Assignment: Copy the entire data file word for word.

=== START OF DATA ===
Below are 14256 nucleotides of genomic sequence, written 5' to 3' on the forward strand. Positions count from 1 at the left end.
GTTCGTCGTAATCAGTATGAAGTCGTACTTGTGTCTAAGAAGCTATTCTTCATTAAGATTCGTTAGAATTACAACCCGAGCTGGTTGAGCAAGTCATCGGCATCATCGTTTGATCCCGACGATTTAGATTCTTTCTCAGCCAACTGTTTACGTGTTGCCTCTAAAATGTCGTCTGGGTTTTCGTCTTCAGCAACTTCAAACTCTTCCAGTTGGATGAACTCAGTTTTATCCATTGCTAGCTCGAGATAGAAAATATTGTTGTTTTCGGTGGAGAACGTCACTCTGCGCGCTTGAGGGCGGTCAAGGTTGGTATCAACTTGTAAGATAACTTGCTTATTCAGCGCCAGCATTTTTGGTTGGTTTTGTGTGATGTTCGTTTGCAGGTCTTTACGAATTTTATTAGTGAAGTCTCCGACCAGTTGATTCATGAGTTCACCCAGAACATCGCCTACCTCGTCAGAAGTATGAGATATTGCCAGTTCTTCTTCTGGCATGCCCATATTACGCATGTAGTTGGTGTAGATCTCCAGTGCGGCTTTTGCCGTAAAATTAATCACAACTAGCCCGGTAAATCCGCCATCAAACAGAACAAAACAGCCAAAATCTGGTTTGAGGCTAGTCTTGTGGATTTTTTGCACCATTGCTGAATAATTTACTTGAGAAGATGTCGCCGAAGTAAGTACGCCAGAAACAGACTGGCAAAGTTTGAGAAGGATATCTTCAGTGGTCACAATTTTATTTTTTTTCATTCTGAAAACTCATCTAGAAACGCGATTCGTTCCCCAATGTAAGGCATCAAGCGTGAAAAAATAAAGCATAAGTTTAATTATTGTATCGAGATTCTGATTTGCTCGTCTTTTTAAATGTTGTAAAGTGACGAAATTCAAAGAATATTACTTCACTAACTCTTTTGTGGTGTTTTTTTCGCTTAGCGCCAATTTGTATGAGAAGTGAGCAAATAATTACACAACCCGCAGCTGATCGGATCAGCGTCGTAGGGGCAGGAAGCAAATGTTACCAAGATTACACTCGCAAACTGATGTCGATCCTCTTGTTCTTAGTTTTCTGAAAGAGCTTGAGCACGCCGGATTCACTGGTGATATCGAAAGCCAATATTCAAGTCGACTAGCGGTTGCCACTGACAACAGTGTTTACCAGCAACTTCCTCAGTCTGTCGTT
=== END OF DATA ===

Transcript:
Below are 14256 nucleotides of genomic sequence, written 5' to 3' on the forward strand. Positions count from 1 at the left end.
GTTCGTCGTAATCAGTATGAAGTCGTACTTGTGTCTAAGAAGCTATTCTTCATTAAGATTCGTTAGAATTACAACCCGAGCTGGTTGAGCAAGTCATCGGCATCATCGTTTGATCCCGACGATTTAGATTCTTTCTCAGCCAACTGTTTACGTGTTGCCTCTAAAATGTCGTCTGGGTTTTCGTCTTCAGCAACTTCAAACTCTTCCAGTTGGATGAACTCAGTTTTATCCATTGCTAGCTCGAGATAGAAAATATTGTTGTTTTCGGTGGAGAACGTCACTCTGCGCGCTTGAGGGCGGTCAAGGTTGGTATCAACTTGTAAGATAACTTGCTTATTCAGCGCCAGCATTTTTGGTTGGTTTTGTGTGATGTTCGTTTGCAGGTCTTTACGAATTTTATTAGTGAAGTCTCCGACCAGTTGATTCATGAGTTCACCCAGAACATCGCCTACCTCGTCAGAAGTATGAGATATTGCCAGTTCTTCTTCTGGCATGCCCATATTACGCATGTAGTTGGTGTAGATCTCCAGTGCGGCTTTTGCCGTAAAATTAATCACAACTAGCCCGGTAAATCCGCCATCAAACAGAACAAAACAGCCAAAATCTGGTTTGAGGCTAGTCTTGTGGATTTTTTGCACCATTGCTGAATAATTTACTTGAGAAGATGTCGCCGAAGTAAGTACGCCAGAAACAGACTGGCAAAGTTTGAGAAGGATATCTTCAGTGGTCACAATTTTATTTTTTTTCATTCTGAAAACTCATCTAGAAACGCGATTCGTTCCCCAATGTAAGGCATCAAGCGTGAAAAAATAAAGCATAAGTTTAATTATTGTATCGAGATTCTGATTTGCTCGTCTTTTTAAATGTTGTAAAGTGACGAAATTCAAAGAATATTACTTCACTAACTCTTTTGTGGTGTTTTTTTCGCTTAGCGCCAATTTGTATGAGAAGTGAGCAAATAATTACACAACCCGCAGCTGATCGGATCAGCGTCGTAGGGGCAGGAAGCAAATGTTACCAAGATTACACTCGCAAACTGATGTCGATCCTCTTGTTCTTAGTTTTCTGAAAGAGCTTGAGCACGCCGGATTCACTGGTGATATCGAAAGCCAATATTCAAGTCGACTAGCGGTTGCCACTGACAACAGTGTTTACCAGCAACTTCCTCAGTCTGTCGTT